SlowMo: an app to improve thinking biases in people experiencing paranoia

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Imogen Bell blogs about a recent randomised controlled trial of the SlowMo app, which aimed to slow down thinking patterns and correct interpretation biases in people experiencing paranoia.

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The Care Ecosystem: telephone support to help people with dementia and their carers

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A UCL MSc group of students review a US randomised controlled trial of the ‘Care Ecosystem’; collaborative care for dementia delivered by telephone and internet, which suggests improvements in quality of life and caregiver well-being, and reductions in health service use.

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NHS-recommended e-therapies for depression, anxiety and stress: promising but limited

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Natalie Berry summarises a meta-analysis which finds a limited body of research exists to support the use of NHS e-therapies for depression, anxiety and stress.

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Can SMS text messages help prevent relapse in schizophrenia and schizoaffective disorder?

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A group of UCL Mental Health MSc students summarise a recent pilot study, which explores the acceptability and feasibility of the Texting for Relapse Prevention (T4RP) programme for people with schizophrenia or schizoaffective disorder.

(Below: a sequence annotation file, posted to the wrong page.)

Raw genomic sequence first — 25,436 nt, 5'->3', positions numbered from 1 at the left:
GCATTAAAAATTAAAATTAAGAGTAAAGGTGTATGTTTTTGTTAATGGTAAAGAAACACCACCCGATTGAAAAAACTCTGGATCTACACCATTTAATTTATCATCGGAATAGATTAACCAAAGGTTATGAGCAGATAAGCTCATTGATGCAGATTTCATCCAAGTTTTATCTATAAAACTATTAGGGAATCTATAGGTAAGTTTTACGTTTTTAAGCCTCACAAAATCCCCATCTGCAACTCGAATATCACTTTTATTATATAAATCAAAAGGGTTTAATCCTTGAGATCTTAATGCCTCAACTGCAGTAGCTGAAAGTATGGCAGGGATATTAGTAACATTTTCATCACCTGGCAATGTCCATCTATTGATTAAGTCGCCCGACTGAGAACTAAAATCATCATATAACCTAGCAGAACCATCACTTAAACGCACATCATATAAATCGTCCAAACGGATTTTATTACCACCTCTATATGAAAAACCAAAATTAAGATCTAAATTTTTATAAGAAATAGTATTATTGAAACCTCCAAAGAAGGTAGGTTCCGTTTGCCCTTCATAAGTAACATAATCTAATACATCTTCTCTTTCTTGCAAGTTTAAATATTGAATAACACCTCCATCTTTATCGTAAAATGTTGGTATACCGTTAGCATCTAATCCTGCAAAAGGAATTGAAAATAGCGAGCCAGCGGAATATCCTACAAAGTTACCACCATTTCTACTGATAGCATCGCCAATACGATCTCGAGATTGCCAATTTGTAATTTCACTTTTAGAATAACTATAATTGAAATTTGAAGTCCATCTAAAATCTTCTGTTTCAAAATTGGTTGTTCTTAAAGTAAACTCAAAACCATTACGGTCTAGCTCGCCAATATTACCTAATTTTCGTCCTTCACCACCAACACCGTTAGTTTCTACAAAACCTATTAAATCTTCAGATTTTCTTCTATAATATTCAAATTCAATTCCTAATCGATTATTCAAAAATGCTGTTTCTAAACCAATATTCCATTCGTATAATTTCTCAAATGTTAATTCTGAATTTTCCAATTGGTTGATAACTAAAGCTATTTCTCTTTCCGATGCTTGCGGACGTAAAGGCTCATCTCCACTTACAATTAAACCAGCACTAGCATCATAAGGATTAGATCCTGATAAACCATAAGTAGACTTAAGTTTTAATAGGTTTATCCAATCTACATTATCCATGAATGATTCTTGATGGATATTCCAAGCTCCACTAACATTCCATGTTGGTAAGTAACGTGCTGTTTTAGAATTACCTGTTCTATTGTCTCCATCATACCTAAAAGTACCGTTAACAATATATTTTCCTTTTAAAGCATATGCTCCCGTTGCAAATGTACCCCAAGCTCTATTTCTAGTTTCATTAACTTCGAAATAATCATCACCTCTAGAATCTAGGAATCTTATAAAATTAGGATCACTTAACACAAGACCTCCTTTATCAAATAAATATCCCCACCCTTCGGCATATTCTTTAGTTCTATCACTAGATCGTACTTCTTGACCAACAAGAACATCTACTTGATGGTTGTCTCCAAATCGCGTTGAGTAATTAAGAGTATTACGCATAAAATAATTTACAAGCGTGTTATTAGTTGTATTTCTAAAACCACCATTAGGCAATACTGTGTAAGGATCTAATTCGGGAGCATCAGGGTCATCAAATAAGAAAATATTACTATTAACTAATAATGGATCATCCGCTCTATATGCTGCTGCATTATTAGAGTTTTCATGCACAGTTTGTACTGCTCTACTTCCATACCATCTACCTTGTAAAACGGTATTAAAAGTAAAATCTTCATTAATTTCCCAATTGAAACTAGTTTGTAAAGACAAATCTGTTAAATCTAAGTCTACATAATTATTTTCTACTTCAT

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Are apps for depression and anxiety worth the money?

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Andres Fonseca summarises a recent RCT which finds that apps for depression and anxiety in an IAPT service can be effective and cost effective.

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Mental health apps: using implementation science to understand sustained use

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Bethany Gill summarises a recent narrative review of mental health apps for depression and anxiety, which explores what’s needed to make sure apps are successfully implemented and used sustainably.

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Online support for people with suicidal thoughts: what do users think?

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Laura Caven reviews a recent qualitative study that looks at what people think of the online support that is available from charities and other organisations for people with suicidal thoughts.

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Are clinicians’ attitudes to technology stopping children and adolescents from accessing mental health care?

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In her debut blog, Lindsay Dewa explores a mixed-methods survey, which found that clinicians’ attitudes to technology may stop young people from accessing mental health care.

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What content is found in the mental health apps that people are actually using?

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In his debut blog, Stephen Schueller critiques a study of ‘user-adjusted’ analyses, which aims to describe the content of mental health apps that are actually reaching people.

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Is it feasible to use apps to support people with first episode psychosis?

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In her debut blog, Rosa Pitts summarises the ARIES trial, which suggests it may be feasible to use a smartphone app (My Journey 3) to help prevent relapse in psychosis, although questions remain about long-term participant engagement with the app.

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